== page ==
Swine Flu: What we know right now

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UPDATED: April 30, 2009, 8:50 a.m. (Eastern)

- 91 confirmed cases of "swine influenza A" (H1N1) in United States, including one death (CDC, April 29, 2009, 9:45 p.m. ET)
- Cases confirmed in 11 states: Arizona (1), California (14), Indiana (1), Kansas (2), Massachusetts (2), Michigan (2), Nevada (1), New York (51), Ohio (1), Texas (16) (Source: CDC, April 29, 2009, 9:45 p.m. ET)
- Some U.S. schools are closing in ten states, and the government is asking employers to prepare contingency plans for workers, in case they need to telecommute. (April 29)
- President Obama: "We are continuing to closely monitor the emergency cases of the H1N1 flu virus throughout the United States. As I said this morning, this is obviously a very serious situation," (prime-time press conference, April 29)
- WHO Director-General raised the level of influenza pandemic alert to Phase Five (Source: WHO)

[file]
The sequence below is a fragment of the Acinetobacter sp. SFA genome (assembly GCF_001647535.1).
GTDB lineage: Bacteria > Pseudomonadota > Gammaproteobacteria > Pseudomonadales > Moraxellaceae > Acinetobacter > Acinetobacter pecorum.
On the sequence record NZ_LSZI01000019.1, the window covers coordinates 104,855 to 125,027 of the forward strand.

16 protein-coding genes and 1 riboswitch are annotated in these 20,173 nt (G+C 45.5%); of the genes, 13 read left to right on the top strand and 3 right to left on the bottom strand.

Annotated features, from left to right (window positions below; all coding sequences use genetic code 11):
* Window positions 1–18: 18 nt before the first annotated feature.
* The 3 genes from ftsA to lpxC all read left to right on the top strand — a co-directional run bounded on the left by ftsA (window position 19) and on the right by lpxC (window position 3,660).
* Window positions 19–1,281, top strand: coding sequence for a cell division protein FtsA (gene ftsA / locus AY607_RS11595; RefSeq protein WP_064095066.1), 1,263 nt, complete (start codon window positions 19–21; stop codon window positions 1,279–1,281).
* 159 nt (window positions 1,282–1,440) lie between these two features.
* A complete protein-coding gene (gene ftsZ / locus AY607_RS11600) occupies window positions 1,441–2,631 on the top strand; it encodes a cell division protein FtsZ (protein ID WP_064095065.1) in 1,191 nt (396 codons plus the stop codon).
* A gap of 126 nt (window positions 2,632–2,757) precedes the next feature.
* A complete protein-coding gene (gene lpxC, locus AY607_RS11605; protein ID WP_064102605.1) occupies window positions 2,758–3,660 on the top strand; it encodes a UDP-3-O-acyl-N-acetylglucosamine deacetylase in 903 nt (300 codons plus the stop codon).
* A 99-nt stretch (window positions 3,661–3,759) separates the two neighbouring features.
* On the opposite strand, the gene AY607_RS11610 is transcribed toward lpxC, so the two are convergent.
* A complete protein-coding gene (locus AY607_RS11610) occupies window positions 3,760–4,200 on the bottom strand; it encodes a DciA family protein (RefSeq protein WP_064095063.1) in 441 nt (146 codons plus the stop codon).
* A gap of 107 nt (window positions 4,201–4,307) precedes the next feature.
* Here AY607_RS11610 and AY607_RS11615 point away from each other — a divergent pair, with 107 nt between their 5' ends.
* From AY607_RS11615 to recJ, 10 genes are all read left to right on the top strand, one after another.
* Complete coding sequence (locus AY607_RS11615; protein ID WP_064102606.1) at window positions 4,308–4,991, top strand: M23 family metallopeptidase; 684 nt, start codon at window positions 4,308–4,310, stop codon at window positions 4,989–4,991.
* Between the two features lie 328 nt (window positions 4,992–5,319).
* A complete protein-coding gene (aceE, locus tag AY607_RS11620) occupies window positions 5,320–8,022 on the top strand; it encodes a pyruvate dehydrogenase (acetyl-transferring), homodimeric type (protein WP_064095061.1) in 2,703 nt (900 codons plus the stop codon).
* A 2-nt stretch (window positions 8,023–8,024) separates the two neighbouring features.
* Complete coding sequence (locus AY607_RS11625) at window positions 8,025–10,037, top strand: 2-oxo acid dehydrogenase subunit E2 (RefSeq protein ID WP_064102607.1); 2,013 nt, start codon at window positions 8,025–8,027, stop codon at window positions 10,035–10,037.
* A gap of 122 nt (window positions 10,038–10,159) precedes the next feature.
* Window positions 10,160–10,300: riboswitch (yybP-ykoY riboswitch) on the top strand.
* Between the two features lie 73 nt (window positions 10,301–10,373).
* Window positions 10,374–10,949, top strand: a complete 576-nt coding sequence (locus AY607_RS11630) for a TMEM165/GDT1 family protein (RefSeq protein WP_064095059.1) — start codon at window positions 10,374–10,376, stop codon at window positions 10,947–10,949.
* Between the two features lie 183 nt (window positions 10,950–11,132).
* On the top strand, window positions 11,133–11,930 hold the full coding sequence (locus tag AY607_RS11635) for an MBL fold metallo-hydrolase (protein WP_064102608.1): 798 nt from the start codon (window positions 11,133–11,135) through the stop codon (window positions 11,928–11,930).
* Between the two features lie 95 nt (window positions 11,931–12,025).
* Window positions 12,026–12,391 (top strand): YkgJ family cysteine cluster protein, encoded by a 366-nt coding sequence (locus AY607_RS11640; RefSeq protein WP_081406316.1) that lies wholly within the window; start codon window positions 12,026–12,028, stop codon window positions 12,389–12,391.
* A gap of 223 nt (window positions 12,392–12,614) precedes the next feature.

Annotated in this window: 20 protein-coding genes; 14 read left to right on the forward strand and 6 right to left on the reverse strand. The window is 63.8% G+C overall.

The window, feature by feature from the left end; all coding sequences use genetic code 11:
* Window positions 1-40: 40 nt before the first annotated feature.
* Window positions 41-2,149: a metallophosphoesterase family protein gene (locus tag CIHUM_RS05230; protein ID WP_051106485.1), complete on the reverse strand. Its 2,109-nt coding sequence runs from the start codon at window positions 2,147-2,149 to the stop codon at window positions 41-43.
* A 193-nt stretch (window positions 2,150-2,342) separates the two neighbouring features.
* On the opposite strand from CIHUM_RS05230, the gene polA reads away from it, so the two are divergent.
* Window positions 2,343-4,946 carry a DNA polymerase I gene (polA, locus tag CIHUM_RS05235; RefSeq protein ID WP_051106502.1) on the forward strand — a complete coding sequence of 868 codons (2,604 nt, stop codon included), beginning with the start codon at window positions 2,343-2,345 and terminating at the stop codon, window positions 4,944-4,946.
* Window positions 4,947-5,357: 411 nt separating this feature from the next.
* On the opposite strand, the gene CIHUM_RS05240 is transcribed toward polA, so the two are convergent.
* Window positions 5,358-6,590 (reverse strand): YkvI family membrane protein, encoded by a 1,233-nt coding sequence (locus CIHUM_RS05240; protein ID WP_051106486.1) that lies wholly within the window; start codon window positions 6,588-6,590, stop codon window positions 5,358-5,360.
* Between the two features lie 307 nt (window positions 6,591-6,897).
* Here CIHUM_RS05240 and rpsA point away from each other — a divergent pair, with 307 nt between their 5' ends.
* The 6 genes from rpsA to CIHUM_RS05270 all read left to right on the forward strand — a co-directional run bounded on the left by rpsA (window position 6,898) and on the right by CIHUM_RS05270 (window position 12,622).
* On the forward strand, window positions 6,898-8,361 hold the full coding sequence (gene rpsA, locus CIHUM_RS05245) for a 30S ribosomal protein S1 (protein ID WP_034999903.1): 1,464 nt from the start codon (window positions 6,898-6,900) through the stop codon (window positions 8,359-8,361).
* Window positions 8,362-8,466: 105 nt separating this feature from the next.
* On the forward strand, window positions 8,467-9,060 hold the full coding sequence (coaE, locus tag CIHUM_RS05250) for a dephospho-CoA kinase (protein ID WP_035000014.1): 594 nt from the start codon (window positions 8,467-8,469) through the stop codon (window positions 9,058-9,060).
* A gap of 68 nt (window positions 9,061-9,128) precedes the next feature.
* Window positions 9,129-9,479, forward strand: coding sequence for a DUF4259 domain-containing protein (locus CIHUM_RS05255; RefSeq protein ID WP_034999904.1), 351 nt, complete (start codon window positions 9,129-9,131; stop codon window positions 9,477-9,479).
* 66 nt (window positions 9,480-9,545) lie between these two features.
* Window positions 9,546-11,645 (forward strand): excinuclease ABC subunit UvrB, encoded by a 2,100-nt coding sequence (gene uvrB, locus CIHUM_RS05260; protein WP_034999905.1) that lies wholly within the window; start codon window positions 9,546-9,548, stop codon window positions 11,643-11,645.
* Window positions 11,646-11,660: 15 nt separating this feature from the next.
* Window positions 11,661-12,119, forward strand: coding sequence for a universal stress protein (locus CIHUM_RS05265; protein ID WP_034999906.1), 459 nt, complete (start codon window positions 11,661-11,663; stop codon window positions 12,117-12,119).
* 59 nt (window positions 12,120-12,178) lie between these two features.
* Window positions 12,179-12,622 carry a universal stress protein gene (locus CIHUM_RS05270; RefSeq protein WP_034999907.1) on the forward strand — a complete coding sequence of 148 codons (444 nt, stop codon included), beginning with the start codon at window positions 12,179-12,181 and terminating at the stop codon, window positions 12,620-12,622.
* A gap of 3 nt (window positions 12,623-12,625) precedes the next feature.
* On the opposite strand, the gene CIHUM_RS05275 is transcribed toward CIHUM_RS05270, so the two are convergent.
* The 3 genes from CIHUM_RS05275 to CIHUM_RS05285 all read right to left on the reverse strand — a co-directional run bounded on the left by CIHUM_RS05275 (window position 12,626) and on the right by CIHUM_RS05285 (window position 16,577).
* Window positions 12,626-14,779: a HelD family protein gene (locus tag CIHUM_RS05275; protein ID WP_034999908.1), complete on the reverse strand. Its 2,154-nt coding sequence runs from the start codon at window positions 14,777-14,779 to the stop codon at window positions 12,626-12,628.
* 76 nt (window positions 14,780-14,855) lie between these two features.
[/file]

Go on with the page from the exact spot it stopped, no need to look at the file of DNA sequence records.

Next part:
- It's not an "epidemic" even in Mexico
President Felipe Calderon is advising Mexicans to remain indoors between May 1 and May 5. There are 2,500 suspected cases of swine flu in Mexico and more than 160 suspected deaths. - The Department of Health and Human Services issued a nationwide public health emergency declaration, allowing HHS to "take additional steps to fully mobilize our prevention, treatment and mitigation capabilities should those actions become necessary." (Source: HHS, April 26)

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Times Topics: Swine Flu (The New York Times)
Q&A: Swine Influenza and You (Centers for Disease Control and Prevention)
Understanding Swine Flu (The New York Times)
Key Facts (CDC)
Swine Flu (CDC)
Swine Flu Alert Map (HealthMap.org)
Consults Blog (The New York Times)
Follow CDCemergency on Twitter

Map: State-by-state swine flu infections (The Takeaway)
Read and listen to more about swine flu (The Takeaway)